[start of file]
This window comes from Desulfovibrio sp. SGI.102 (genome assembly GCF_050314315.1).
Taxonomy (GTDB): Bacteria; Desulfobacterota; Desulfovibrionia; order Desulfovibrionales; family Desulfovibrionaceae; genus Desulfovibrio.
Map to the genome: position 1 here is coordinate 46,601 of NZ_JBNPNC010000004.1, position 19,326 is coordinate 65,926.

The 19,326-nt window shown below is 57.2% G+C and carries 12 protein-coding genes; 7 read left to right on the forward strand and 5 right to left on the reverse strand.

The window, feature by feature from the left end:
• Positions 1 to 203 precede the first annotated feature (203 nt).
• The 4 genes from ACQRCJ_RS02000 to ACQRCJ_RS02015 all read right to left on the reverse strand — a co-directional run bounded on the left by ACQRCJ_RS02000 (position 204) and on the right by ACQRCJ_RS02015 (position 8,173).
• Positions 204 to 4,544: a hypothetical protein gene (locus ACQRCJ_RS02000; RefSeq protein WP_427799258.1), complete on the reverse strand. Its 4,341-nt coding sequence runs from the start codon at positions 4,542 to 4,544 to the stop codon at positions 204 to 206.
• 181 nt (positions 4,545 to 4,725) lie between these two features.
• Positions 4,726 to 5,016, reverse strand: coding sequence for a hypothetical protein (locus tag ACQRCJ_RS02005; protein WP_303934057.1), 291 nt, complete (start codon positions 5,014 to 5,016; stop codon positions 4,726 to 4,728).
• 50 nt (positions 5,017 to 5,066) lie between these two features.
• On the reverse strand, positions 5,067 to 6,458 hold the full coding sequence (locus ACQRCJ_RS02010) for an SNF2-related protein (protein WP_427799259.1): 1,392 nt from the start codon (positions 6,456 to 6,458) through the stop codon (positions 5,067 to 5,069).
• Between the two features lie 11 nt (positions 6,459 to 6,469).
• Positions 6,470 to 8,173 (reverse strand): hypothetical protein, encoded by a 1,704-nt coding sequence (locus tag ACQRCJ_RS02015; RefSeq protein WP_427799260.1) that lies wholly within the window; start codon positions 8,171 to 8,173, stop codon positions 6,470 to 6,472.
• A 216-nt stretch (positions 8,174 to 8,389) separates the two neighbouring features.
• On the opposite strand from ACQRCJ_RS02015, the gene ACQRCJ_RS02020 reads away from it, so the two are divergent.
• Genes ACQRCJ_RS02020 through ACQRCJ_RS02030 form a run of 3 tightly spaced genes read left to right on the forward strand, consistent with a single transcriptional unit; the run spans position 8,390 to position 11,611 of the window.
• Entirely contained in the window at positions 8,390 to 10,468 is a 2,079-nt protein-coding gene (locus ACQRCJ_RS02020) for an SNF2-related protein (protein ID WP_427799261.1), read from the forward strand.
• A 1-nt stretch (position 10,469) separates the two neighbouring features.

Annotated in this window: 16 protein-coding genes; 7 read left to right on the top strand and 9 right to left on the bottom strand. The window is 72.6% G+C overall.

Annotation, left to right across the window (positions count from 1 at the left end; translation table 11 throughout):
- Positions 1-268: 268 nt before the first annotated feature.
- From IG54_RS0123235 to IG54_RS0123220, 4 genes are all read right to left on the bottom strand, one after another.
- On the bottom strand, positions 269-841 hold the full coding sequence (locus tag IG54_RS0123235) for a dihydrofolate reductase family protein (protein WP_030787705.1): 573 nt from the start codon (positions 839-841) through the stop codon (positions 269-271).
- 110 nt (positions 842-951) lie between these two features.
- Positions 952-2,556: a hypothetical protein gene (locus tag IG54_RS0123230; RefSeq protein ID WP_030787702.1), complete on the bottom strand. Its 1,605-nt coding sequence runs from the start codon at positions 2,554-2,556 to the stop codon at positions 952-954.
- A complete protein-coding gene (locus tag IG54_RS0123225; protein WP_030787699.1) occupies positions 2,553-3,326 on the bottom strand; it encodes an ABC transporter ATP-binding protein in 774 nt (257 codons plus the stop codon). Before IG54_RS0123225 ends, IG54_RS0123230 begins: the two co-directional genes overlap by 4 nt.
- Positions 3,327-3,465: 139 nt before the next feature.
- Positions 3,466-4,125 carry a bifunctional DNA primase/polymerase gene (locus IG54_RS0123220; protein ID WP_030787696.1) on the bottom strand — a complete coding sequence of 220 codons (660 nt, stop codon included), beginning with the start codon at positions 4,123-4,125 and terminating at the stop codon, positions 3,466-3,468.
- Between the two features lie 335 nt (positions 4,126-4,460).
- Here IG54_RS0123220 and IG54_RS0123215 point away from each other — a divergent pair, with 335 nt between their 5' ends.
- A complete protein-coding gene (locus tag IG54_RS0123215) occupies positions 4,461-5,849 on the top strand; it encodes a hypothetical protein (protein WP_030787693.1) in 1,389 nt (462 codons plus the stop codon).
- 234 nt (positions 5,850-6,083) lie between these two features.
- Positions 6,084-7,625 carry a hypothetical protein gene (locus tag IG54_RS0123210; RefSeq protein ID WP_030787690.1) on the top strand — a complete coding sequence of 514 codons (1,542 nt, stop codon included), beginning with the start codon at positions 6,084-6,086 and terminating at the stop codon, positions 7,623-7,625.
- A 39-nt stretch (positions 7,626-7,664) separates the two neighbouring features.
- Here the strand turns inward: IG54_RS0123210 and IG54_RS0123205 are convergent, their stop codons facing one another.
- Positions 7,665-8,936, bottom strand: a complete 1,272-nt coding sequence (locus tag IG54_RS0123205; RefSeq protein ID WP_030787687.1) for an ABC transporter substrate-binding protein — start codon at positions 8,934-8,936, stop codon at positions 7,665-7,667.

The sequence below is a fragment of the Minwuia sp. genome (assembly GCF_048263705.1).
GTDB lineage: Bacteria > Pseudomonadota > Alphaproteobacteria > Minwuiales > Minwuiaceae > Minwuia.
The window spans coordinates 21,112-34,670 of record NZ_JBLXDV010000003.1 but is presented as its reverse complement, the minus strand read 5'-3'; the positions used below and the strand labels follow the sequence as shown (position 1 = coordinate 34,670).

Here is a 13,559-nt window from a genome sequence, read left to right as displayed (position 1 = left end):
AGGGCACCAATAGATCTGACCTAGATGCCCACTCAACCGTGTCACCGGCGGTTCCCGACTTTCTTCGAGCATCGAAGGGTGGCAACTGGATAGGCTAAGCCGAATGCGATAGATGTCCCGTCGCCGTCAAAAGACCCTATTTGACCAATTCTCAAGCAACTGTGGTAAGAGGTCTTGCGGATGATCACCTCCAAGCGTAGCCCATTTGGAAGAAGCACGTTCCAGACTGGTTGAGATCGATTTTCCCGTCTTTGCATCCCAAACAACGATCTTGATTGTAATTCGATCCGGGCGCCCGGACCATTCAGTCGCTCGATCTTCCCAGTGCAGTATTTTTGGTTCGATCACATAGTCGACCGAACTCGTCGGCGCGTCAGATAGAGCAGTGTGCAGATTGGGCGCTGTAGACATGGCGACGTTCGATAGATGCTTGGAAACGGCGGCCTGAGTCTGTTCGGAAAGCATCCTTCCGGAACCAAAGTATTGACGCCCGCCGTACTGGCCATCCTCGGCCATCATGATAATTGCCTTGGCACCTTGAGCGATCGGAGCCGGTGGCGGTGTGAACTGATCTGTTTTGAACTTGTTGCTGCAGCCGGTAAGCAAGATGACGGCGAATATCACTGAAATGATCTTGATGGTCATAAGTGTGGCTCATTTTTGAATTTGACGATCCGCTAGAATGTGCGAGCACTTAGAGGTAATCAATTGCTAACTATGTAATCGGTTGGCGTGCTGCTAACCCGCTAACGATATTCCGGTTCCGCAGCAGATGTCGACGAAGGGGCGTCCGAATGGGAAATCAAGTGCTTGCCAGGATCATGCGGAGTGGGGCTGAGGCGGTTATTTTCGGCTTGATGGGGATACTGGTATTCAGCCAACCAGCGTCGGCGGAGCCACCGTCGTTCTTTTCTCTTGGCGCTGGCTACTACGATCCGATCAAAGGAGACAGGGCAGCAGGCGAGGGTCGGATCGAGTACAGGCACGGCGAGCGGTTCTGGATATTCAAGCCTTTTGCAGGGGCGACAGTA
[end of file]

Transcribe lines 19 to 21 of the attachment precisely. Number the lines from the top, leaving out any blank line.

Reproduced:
• A 1-nt stretch (position 10,469) separates the two neighbouring features.

Annotated in this window: 16 protein-coding genes; 7 read left to right on the top strand and 9 right to left on the bottom strand. The window is 72.6% G+C overall.

Annotation, left to right across the window (positions count from 1 at the left end; translation table 11 throughout):